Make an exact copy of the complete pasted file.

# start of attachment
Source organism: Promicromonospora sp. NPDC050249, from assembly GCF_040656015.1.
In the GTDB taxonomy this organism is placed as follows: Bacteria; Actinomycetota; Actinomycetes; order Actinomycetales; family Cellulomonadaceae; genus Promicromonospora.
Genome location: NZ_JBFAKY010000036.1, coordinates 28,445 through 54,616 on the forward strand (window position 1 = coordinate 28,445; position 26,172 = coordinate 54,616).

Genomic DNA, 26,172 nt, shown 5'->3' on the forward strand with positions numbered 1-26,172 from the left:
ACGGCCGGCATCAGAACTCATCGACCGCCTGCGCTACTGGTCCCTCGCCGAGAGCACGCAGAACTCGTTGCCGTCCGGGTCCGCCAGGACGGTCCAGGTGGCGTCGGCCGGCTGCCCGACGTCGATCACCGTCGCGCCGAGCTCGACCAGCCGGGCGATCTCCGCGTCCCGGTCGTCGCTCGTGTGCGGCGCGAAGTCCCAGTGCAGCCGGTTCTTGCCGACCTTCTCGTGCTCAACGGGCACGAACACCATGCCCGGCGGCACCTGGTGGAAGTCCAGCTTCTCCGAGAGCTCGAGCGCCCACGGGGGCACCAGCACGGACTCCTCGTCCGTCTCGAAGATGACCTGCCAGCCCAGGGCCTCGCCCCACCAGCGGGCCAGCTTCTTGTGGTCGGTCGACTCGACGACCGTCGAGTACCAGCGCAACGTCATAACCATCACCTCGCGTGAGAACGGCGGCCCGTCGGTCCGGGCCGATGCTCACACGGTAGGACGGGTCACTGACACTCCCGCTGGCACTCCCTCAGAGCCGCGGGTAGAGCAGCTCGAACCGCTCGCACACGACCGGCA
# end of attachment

Source organism: Promicromonospora sp. NPDC050249, from assembly GCF_040656015.1.
In the GTDB taxonomy this organism is placed as follows: Bacteria; Actinomycetota; Actinomycetes; order Actinomycetales; family Cellulomonadaceae; genus Promicromonospora.
Genome location: NZ_JBFAKY010000036.1, coordinates 28,445 through 54,616 on the forward strand (window position 1 = coordinate 28,445; position 26,172 = coordinate 54,616).

Genomic DNA, 26,172 nt, shown 5'->3' on the forward strand with positions numbered 1-26,172 from the left:
ACGGCCGGCATCAGAACTCATCGACCGCCTGCGCTACTGGTCCCTCGCCGAGAGCACGCAGAACTCGTTGCCGTCCGGGTCCGCCAGGACGGTCCAGGTGGCGTCGGCCGGCTGCCCGACGTCGATCACCGTCGCGCCGAGCTCGACCAGCCGGGCGATCTCCGCGTCCCGGTCGTCGCTCGTGTGCGGCGCGAAGTCCCAGTGCAGCCGGTTCTTGCCGACCTTCTCGTGCTCAACGGGCACGAACACCATGCCCGGCGGCACCTGGTGGAAGTCCAGCTTCTCCGAGAGCTCGAGCGCCCACGGGGGCACCAGCACGGACTCCTCGTCCGTCTCGAAGATGACCTGCCAGCCCAGGGCCTCGCCCCACCAGCGGGCCAGCTTCTTGTGGTCGGTCGACTCGACGACCGTCGAGTACCAGCGCAACGTCATAACCATCACCTCGCGTGAGAACGGCGGCCCGTCGGTCCGGGCCGATGCTCACACGGTAGGACGGGTCACTGACACTCCCGCTGGCACTCCCTCAGAGCCGCGGGTAGAGCAGCTCGAACCGCTCGCACACGACCGGCA